[...], so long as I didn't split an individual string between banks I was good
I think what Gideon is saying is, that he doesn't split between banks, so the problem will never occur.
Well, I *did*, but just at logical places, typically right between one end-of-string and the next declared pointer label.
Yeah, I see what you're doing. I never ran into that issue because I made sure that I kept a decent buffer of empty space in each (manually) defined block that I was inserting to. Typically a bank boundary, but not always; I used whatever free space I could find. Including the kanji graphics!
I honestly thought that $F6XX was just a standard "wait for XX clicks" code. The hard jumps were *always* preceeded by $FF in the code, so I just never bothered to look at the bytes preceding them.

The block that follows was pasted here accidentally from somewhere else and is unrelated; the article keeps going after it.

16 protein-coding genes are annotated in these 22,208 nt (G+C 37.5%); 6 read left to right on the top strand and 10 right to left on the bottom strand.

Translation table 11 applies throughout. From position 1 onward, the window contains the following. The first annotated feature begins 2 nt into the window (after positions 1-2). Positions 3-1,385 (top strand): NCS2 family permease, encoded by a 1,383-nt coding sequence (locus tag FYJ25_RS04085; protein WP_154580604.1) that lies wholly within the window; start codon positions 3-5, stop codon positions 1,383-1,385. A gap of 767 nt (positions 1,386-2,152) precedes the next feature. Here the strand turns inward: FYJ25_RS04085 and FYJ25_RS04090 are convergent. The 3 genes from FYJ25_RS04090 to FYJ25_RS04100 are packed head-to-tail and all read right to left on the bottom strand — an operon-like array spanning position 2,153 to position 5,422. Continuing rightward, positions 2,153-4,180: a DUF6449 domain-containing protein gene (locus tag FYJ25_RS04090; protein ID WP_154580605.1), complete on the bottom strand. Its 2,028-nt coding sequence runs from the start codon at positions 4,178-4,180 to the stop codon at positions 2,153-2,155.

Here's an example from my script. It's not the same sample string though, because bank C7 is *entirely* event code and I never rewired any of the pointers to it
This is the cat on the Bloodhook runs you through the coin flip puzzle:
Ho! You're pretty good!!<$line>
You've got a sharp mind! Let me give you a<$line>
<hero> got an Ice Claw!<$end>
It's an Atlas script. Each EMBSET directive sets aside three bytes (in this case, it's defined earlier in the file) for a 24-bit pointer to be written later. Then, when the inserter finds an EMBWRITE directive with the same identifier number, it goes back to the corresponding EMBSET and fills it in with the current pointer value. It's messy, but it works!